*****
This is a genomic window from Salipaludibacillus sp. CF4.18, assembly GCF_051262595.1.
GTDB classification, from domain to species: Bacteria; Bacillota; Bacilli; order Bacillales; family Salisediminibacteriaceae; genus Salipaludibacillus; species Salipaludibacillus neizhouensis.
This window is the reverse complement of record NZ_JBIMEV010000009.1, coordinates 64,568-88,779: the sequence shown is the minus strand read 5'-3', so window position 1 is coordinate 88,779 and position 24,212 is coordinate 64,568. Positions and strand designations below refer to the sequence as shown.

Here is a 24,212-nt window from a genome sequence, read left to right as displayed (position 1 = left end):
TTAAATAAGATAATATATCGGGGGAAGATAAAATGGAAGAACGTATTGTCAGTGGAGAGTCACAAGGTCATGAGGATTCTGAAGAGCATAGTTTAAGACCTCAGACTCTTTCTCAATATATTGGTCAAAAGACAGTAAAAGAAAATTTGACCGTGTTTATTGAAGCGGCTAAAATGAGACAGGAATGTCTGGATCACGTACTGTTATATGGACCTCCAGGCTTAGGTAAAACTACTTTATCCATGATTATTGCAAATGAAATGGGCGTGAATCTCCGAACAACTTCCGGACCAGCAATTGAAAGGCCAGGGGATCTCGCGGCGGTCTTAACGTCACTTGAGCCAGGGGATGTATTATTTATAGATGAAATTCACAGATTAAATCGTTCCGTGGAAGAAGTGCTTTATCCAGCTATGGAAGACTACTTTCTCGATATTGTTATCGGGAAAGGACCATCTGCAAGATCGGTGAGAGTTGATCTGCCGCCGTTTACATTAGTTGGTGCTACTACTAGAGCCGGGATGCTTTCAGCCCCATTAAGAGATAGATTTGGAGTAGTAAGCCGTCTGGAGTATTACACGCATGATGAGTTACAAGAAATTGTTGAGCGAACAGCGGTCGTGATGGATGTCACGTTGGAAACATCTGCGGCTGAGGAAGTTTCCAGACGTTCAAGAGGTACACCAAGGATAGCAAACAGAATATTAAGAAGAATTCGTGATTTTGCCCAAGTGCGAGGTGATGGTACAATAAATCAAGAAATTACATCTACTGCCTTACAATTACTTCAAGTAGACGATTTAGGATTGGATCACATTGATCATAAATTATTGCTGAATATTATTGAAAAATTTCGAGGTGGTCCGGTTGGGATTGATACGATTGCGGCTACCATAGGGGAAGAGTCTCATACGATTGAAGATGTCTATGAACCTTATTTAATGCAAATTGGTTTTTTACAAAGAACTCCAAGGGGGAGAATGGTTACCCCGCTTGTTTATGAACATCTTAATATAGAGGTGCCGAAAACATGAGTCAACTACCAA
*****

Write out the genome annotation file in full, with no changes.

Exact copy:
This is a genomic window from Salipaludibacillus sp. CF4.18, assembly GCF_051262595.1.
GTDB classification, from domain to species: Bacteria; Bacillota; Bacilli; order Bacillales; family Salisediminibacteriaceae; genus Salipaludibacillus; species Salipaludibacillus neizhouensis.
This window is the reverse complement of record NZ_JBIMEV010000009.1, coordinates 64,568-88,779: the sequence shown is the minus strand read 5'-3', so window position 1 is coordinate 88,779 and position 24,212 is coordinate 64,568. Positions and strand designations below refer to the sequence as shown.

Here is a 24,212-nt window from a genome sequence, read left to right as displayed (position 1 = left end):
TTAAATAAGATAATATATCGGGGGAAGATAAAATGGAAGAACGTATTGTCAGTGGAGAGTCACAAGGTCATGAGGATTCTGAAGAGCATAGTTTAAGACCTCAGACTCTTTCTCAATATATTGGTCAAAAGACAGTAAAAGAAAATTTGACCGTGTTTATTGAAGCGGCTAAAATGAGACAGGAATGTCTGGATCACGTACTGTTATATGGACCTCCAGGCTTAGGTAAAACTACTTTATCCATGATTATTGCAAATGAAATGGGCGTGAATCTCCGAACAACTTCCGGACCAGCAATTGAAAGGCCAGGGGATCTCGCGGCGGTCTTAACGTCACTTGAGCCAGGGGATGTATTATTTATAGATGAAATTCACAGATTAAATCGTTCCGTGGAAGAAGTGCTTTATCCAGCTATGGAAGACTACTTTCTCGATATTGTTATCGGGAAAGGACCATCTGCAAGATCGGTGAGAGTTGATCTGCCGCCGTTTACATTAGTTGGTGCTACTACTAGAGCCGGGATGCTTTCAGCCCCATTAAGAGATAGATTTGGAGTAGTAAGCCGTCTGGAGTATTACACGCATGATGAGTTACAAGAAATTGTTGAGCGAACAGCGGTCGTGATGGATGTCACGTTGGAAACATCTGCGGCTGAGGAAGTTTCCAGACGTTCAAGAGGTACACCAAGGATAGCAAACAGAATATTAAGAAGAATTCGTGATTTTGCCCAAGTGCGAGGTGATGGTACAATAAATCAAGAAATTACATCTACTGCCTTACAATTACTTCAAGTAGACGATTTAGGATTGGATCACATTGATCATAAATTATTGCTGAATATTATTGAAAAATTTCGAGGTGGTCCGGTTGGGATTGATACGATTGCGGCTACCATAGGGGAAGAGTCTCATACGATTGAAGATGTCTATGAACCTTATTTAATGCAAATTGGTTTTTTACAAAGAACTCCAAGGGGGAGAATGGTTACCCCGCTTGTTTATGAACATCTTAATATAGAGGTGCCGAAAACATGAGTCAACTACCAA